It’s been almost two years since the European Union’s General Data Protection Regulation came into force. A lot has happened since then, so we updated our explainer article with fresh information.
In this post, we’ll summarize aspects of the new General Data Protection Regulation that are particularly relevant for website owners like you. Then we’ll explain what features Jimdo provides to help you make your site GDPR-compliant.
This article talks about Jimdo features that help you make a GDPR-compliant website or online shop. It doesn’t cover additional steps you may need to take if you use third-party content or tools. Please note that this article does not constitute legal advice.
Topics we’ll cover:
- Why is the GDPR such a hot topic?
- Who is affected by the GDPR?
- How do I find out what data my site is collecting?
- What about Google Analytics and Jimdo’s Statistics feature?
- My site is collecting data—what should I do?
- What features does Jimdo offer to help?
Why is the GDPR such a hot topic?
The General Data Protection Regulation certainly triggers a lot of passionate debate. This is understandable, because the regulation (“GDPR”) affects almost all website owners and requires them to take certain steps to make their sites compliant.
However, there are a lot of half-truths circulating in online forums and opinion columns. This makes it tough to separate fact from fiction and keep track of what you actually need to do.
There is no such thing as a “simple solution” because providers like Jimdo are not legally permitted to offer you legal advice. On the one hand, every single case (and website) is different. And secondly, legal advice is reserved for real experts, namely lawyers.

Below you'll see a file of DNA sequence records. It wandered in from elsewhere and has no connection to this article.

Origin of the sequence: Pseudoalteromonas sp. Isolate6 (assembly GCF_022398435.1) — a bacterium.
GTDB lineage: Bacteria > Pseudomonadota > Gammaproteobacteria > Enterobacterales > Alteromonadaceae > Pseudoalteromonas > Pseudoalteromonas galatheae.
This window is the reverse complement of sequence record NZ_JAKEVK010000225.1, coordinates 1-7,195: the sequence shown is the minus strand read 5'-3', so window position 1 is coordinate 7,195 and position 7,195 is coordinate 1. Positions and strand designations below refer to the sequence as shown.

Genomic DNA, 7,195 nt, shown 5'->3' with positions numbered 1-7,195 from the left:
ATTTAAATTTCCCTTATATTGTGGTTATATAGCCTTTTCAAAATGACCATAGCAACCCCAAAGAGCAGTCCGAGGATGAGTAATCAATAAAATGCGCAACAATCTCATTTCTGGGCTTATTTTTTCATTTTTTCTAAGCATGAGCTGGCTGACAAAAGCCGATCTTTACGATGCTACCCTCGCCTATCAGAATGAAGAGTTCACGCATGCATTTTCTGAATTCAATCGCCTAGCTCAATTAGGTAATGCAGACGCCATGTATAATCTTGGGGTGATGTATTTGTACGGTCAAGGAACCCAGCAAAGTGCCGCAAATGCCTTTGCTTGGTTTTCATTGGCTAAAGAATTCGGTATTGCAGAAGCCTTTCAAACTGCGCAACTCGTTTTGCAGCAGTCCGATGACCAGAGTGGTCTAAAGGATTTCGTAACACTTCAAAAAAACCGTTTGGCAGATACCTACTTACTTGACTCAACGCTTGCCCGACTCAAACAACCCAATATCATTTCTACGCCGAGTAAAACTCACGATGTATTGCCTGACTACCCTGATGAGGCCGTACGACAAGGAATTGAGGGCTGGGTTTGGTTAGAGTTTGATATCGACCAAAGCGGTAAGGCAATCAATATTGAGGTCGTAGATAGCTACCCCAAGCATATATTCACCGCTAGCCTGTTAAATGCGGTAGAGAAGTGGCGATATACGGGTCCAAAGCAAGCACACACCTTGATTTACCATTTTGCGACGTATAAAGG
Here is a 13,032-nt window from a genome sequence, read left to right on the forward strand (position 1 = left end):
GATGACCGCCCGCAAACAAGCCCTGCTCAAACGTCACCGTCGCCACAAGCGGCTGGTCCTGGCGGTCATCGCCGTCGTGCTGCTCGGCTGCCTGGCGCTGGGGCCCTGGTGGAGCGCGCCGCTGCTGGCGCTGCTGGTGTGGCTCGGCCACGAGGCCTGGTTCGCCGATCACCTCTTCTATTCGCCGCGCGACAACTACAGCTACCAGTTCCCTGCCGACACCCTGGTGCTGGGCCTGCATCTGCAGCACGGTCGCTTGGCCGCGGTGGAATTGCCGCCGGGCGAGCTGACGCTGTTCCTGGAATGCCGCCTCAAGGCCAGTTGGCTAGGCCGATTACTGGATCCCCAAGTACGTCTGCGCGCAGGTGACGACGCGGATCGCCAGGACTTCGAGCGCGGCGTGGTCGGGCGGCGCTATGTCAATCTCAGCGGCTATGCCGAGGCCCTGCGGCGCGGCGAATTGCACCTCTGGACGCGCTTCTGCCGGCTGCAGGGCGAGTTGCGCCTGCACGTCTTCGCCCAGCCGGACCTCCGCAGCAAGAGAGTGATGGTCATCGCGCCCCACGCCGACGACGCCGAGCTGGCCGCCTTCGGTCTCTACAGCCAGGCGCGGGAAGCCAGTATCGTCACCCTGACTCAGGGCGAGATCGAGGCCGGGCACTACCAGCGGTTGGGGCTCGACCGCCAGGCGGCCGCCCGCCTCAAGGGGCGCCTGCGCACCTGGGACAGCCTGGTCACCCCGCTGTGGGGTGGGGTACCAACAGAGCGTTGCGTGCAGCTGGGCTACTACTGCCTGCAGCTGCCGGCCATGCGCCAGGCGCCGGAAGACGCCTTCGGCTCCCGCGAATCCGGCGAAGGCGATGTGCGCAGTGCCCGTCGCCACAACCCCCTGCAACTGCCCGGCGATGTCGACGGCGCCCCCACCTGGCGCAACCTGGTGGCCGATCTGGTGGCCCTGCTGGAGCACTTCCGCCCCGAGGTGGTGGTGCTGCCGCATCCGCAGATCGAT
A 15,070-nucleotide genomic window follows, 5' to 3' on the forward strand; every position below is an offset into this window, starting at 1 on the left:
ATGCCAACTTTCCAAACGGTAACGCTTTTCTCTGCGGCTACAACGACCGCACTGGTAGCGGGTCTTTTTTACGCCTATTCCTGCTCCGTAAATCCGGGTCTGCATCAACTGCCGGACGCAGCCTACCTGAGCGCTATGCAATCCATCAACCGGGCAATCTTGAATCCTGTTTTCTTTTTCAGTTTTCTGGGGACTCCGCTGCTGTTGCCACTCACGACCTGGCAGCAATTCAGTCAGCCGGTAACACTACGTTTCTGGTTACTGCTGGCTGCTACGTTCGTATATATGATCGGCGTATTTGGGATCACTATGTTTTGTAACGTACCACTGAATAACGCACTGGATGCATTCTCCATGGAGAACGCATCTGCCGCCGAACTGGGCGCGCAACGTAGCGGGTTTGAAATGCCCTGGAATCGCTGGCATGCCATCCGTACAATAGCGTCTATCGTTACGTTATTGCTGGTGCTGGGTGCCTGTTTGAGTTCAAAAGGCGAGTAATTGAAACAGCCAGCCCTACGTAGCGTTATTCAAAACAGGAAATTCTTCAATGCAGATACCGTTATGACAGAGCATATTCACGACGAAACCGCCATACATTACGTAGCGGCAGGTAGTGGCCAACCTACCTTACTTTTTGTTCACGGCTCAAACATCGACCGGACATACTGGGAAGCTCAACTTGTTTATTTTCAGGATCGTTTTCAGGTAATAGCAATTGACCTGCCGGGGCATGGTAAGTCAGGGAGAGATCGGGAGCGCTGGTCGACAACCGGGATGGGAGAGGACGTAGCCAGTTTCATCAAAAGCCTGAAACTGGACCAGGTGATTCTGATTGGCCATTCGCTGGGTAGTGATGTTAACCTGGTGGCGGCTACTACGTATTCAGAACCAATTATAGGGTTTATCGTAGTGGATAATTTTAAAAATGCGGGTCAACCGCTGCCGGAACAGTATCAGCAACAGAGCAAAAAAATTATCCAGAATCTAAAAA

Nevertheless, we’d like to provide you with the best possible information within the scope of our powers, and we hope to give you as much clarity as possible!
Who is affected by the GDPR?
The GDPR affects anyone with a website that stores/processes/tracks “personal data.” This often happens automatically through different services—we’ll get to that soon. The GDPR understands personal data as (among other things):
- First name and last name
- Email address
- Bank accounts
- Location data
- IP addresses
- Cookie ID
This definition means that virtually all website owners and online shop owners have to review their site and adapt it, where necessary.
A website is affected by the GDPR if:
- IP addresses of website visitors are transmitted/stored
- There’s a comment function where you can input an email address
- Visitors can comment
- There’s a contact form
- There’s a newsletter subscription
- There’s an online service provided via a subscription model
- The behavior of visitors is analyzed through tracking and cookies
- It uses social media plugins that don’t offer a two-click solution to limit tracking
How do I find out what data my site is collecting?
The following questions can help you figure out what data you are collecting—perhaps without even realizing:
- What data do I collect/process/use on my website?
- In which way do I collect this data?
- Do I have a contact form? Guestbook? Blog?
- Do I use Google Analytics or another statistics tool on my site? This also includes Jimdo’s Statistics tool, if you’ve activated it.